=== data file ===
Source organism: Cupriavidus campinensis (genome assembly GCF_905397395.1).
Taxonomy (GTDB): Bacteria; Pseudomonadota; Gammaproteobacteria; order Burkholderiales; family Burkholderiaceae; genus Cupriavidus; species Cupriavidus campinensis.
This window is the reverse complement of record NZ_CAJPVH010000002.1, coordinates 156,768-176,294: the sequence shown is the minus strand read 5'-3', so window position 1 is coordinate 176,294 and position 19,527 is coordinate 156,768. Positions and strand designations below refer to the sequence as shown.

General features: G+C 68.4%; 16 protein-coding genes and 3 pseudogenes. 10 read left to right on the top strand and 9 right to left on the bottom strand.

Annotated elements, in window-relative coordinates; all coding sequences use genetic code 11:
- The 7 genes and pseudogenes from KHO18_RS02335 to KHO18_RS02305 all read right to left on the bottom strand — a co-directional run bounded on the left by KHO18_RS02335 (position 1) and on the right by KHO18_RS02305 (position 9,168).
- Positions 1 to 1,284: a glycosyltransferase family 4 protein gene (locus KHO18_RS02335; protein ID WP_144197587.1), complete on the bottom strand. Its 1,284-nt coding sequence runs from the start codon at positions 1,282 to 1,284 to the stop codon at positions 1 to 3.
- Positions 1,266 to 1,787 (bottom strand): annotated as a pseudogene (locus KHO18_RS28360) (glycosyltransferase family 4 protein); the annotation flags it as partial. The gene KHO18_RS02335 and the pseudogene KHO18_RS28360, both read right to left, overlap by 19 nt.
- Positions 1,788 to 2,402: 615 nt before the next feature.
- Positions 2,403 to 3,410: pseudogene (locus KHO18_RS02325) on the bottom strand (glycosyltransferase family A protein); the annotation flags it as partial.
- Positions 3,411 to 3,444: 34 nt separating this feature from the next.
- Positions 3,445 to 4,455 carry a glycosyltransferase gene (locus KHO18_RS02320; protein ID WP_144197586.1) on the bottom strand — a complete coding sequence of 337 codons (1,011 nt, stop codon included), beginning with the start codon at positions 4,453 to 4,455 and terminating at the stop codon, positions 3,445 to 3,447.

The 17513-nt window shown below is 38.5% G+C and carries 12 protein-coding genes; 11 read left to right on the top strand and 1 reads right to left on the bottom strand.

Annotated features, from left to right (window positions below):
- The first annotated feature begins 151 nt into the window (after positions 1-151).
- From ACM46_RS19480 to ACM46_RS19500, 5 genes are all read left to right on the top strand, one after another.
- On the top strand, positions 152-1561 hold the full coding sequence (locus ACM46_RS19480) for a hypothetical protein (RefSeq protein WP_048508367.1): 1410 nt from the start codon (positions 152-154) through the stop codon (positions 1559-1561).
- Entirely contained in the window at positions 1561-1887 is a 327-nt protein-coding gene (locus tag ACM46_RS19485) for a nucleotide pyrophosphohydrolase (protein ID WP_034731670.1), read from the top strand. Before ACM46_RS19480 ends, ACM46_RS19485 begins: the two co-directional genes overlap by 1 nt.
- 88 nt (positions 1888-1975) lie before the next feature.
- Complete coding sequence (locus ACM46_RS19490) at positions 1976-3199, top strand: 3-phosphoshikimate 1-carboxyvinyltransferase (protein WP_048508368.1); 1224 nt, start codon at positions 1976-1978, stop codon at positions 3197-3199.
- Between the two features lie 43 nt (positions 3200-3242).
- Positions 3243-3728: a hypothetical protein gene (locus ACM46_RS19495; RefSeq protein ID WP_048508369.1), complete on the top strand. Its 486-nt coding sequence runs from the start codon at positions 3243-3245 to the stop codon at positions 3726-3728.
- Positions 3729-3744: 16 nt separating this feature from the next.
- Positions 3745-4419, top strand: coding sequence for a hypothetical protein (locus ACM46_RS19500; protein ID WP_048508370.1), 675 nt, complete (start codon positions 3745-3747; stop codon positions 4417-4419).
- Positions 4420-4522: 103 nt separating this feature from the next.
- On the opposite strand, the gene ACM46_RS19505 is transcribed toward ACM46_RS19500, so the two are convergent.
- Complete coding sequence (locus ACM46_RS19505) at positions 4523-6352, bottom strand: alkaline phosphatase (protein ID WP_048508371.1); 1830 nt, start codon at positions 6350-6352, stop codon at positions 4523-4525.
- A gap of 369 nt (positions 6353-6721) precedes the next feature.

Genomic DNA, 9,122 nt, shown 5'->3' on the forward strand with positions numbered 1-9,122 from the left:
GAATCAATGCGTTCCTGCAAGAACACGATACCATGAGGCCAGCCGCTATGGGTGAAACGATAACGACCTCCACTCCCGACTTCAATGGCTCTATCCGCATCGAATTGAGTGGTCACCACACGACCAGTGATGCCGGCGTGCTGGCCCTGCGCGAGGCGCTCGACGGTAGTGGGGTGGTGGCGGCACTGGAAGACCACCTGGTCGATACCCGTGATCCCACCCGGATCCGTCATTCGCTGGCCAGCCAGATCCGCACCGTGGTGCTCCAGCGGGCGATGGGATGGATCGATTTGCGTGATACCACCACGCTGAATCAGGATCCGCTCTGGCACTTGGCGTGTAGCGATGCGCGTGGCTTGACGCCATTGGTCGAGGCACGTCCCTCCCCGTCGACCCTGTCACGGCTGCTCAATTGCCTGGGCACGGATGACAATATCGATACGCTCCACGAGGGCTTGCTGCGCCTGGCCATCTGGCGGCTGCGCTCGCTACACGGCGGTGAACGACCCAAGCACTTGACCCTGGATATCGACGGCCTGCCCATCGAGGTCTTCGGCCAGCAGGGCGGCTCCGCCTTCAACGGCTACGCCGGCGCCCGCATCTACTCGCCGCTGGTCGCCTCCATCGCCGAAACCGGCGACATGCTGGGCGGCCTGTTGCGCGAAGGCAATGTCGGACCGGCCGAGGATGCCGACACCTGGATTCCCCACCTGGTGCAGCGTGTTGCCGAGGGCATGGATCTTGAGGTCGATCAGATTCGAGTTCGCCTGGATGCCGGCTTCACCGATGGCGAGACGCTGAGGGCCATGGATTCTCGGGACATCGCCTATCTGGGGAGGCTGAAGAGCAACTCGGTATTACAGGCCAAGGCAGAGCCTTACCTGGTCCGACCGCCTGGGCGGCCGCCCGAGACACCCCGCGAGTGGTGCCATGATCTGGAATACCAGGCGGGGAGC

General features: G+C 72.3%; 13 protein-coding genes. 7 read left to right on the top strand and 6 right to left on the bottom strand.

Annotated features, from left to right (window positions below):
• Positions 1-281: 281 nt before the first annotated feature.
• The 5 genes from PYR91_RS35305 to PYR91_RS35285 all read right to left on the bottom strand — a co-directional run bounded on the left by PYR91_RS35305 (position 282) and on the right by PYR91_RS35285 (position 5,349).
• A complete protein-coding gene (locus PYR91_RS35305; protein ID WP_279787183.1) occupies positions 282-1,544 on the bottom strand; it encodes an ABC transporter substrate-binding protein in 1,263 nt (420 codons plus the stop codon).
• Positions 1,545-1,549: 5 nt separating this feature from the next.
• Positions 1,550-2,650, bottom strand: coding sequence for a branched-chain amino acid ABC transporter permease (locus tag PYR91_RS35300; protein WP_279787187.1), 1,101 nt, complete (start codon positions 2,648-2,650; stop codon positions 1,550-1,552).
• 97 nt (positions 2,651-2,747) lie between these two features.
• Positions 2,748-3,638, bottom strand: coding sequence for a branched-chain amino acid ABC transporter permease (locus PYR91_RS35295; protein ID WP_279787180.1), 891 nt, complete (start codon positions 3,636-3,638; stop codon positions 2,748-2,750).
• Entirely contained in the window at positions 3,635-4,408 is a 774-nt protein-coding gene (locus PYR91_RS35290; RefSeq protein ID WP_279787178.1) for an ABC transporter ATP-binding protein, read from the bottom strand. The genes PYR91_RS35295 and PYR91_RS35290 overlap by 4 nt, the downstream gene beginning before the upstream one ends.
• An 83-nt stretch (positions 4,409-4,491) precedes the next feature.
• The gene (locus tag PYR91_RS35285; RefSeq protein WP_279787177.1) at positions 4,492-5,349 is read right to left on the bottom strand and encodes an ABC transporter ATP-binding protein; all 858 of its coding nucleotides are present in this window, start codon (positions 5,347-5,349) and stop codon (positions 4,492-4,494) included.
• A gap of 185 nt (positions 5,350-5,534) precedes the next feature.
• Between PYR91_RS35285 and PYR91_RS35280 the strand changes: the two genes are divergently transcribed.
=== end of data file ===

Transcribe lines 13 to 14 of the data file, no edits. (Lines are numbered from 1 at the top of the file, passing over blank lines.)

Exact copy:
The 17513-nt window shown below is 38.5% G+C and carries 12 protein-coding genes; 11 read left to right on the top strand and 1 reads right to left on the bottom strand.

Annotated features, from left to right (window positions below):